NEW YORK — Stating its view that larger food companies and investors are most likely underestimating the long-term structural impact that the coronavirus (COVID-19) pandemic will have on at-home food consumption, Credit Suisse on April 16 said it is raising its sales estimates above consensus for 10 of the 11 packaged food companies it covers. The investment banking firm also said it is raising its earnings-per-share estimates above consensus for more than half of the packaged food companies it covers.

“Big Food retail sales grew 53% on average in March and outpaced the industry for the first time in years, but the market assumes that almost all of it reverses in 2021,” Robert Moskow, research analyst, wrote in the report. “As evidence, US food P/E valuation multiples have stayed in-line with the 10-year average, and consensus estimates for 2021 have not moved materially higher.”

Mr. Moskow said Credit Suisse has identified four structural factors primarily responsible for the estimate revisions.

First, Credit Suisse thinks that once shelter-in-place orders are lifted consumers will continue to spend more time at home and avoid working at offices. They also are expected to limit traveling and attendance at public gatherings.

“This will create more at-home eating occasions for everything from Special K cereal to Folgers coffee,” Mr. Moskow wrote.

Second, consumers likely will try to save money during an economic recession by cooking for themselves, he said.

Mr. Moskow said a third factor behind the estimate revisions involves the role of startups. As the dust settles, Mr. Moskow said Credit Suisse thinks large food companies are likely to face reduced competition from smaller startups.

Finally, repeat rates for branded products are likely to increase due to recent investments to improve product quality, he said.

Although Credit Suisse expects sales at large food companies to remain strong, Mr. Moskow noted that a distrust of the large industry players runs deep.

“Lack of reinvestment and rapid changes in consumer preferences caused these companies to miss their sales forecasts and their stocks to largely tread water for the past five years,” he wrote. “As a result, we see room for upside to valuation multiples as investors and the corporates gain confidence that sales growth can revise higher in a material way. Recent optimism about reaching the peak of COVID-19 and reopening the economy is actually working against these stocks because it suggests a quicker reversion back to away-from-home food consumption.”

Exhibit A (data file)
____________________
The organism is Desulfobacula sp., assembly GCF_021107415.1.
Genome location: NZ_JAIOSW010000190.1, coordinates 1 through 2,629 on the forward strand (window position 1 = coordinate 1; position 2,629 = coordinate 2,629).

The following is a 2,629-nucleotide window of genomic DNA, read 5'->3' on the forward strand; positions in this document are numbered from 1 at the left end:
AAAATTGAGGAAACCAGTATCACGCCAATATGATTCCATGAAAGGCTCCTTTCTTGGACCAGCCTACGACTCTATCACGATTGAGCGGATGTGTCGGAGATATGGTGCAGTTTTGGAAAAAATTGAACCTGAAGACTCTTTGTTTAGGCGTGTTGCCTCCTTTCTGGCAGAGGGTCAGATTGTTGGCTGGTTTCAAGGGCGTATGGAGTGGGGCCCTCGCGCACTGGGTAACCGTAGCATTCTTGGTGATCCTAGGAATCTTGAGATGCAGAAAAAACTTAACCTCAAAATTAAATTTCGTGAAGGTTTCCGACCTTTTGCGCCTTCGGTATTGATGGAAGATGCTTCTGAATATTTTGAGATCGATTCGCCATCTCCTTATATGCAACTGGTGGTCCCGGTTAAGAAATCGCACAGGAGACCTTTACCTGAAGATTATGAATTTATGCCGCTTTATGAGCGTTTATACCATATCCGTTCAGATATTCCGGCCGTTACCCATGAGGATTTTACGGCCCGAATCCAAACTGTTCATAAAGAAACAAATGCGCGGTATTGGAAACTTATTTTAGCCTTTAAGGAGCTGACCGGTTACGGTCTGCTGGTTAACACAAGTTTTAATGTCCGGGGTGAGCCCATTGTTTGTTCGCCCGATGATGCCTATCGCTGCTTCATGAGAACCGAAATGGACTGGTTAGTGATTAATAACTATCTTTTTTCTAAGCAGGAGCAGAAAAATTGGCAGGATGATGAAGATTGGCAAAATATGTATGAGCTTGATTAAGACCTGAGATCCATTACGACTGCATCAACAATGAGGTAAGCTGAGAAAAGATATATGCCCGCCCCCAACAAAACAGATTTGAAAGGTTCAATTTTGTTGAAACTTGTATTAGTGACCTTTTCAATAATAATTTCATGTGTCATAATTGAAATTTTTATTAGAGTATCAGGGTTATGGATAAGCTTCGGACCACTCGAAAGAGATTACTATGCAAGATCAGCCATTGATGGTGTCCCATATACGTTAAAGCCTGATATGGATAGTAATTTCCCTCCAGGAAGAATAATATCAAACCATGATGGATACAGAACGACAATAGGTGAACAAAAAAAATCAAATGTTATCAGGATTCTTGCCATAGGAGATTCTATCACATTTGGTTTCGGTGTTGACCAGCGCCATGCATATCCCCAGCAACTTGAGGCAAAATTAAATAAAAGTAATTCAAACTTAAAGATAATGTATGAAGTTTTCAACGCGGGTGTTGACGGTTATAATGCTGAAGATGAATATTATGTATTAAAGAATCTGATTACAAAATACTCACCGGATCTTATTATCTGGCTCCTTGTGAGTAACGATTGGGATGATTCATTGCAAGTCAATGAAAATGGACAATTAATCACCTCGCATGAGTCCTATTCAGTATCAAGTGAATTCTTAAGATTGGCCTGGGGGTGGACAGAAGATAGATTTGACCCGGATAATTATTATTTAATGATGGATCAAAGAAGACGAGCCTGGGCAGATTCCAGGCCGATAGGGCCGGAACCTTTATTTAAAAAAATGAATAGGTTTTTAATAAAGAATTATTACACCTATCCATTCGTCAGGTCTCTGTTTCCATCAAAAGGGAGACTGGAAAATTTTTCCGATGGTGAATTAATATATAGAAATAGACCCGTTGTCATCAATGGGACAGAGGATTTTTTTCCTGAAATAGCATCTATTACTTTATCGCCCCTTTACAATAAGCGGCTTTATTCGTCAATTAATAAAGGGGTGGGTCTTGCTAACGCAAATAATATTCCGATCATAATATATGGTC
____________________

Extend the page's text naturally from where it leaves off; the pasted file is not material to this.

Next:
Diving deeper into an analysis of individual companies, Mr. Moskow said Credit Suisse is “incrementally more constructive” on Minneapolis-based General Mills, Inc. in the near term. The investment banking firm raised its fiscal 2021 EPS estimate 3% above the consensus, saying it thinks guidance for the fiscal fourth quarter “is overly conservative and the company’s recent tracking data was highly impressive.”

“US Retail sales growth of 62% in the past four weeks far exceeded the industry average of 39% with market share gains in cereal, snack bars, pet food and refrigerated dough indicating that marketing execution is improving,” Mr. Moskow wrote. “The stock has outperformed in past recessions because it has above-peer cash flow generation and a portfolio of dependable brands.”

Meanwhile, Mr. Moskow said Credit Suisse has raised its outlook on TreeHouse Foods, Inc. to “outperform,” noting the Oak Brook, Ill.-based company offers the most upside in the group of large food companies that the agency covers.

“Despite TreeHouse’s leadership in the high-growth private label industry, the company’s operational volatility has bruised its reputation with investors and customers alike,” Mr. Moskow said. “Now, with private label sales growing 42% and customer orders surprising to the upside, TreeHouse has a unique opportunity to improve its reputation with investors and customers alike. If TreeHouse maintains a high level of customer service during the pandemic, sales will revise higher and customers will trust the company to help them expand their private label programs as they prepare for an economic recession.  Because of its strong cash flow, we estimate that this stock can get to the mid-$60s just from de-leveraging alone.”

On the other side of the coin, Kraft Heinz Co., Pittsburgh, and B&G Foods, Inc., Parsippany, NJ, face hurdles.

“Retail sales for both of these companies grew at an above-peer pace over the past four weeks, and Kraft Heinz pre-announced a positive 1Q,” Mr. Moskow said. “However, even after boosting our sales and cash flow forecasts, we expect these companies’ debt levels to remain high because they allocate so much of their cash flow to dividend payments. As a result, unlike TreeHouse, it is difficult to make a bull case scenario for these stocks based on the benefits of de-leveraging. Also, we think Kraft Heinz’s brands in commodity categories (like cheese, meat and nuts) to continue to lose market share to private label as consumers try to save money.”